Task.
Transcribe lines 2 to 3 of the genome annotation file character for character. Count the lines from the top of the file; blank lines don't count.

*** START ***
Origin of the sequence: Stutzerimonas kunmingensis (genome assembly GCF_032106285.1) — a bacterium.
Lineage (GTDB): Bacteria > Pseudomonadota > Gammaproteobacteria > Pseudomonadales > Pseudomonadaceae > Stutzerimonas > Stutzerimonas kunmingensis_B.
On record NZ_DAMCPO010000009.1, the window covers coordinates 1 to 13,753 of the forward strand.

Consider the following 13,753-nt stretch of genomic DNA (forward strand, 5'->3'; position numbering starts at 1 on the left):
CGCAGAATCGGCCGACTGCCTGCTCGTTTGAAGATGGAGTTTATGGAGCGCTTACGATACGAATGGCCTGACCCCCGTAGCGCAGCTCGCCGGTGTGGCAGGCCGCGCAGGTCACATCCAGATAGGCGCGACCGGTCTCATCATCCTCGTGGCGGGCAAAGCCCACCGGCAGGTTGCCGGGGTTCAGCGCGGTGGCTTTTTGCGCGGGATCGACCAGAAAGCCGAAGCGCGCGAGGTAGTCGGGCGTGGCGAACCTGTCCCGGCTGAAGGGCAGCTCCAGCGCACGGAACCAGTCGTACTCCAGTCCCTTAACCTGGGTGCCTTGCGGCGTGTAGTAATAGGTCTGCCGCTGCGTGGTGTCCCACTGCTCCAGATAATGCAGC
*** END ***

Lineage (GTDB): Bacteria > Pseudomonadota > Gammaproteobacteria > Pseudomonadales > Pseudomonadaceae > Stutzerimonas > Stutzerimonas kunmingensis_B.
On record NZ_DAMCPO010000009.1, the window covers coordinates 1 to 13,753 of the forward strand.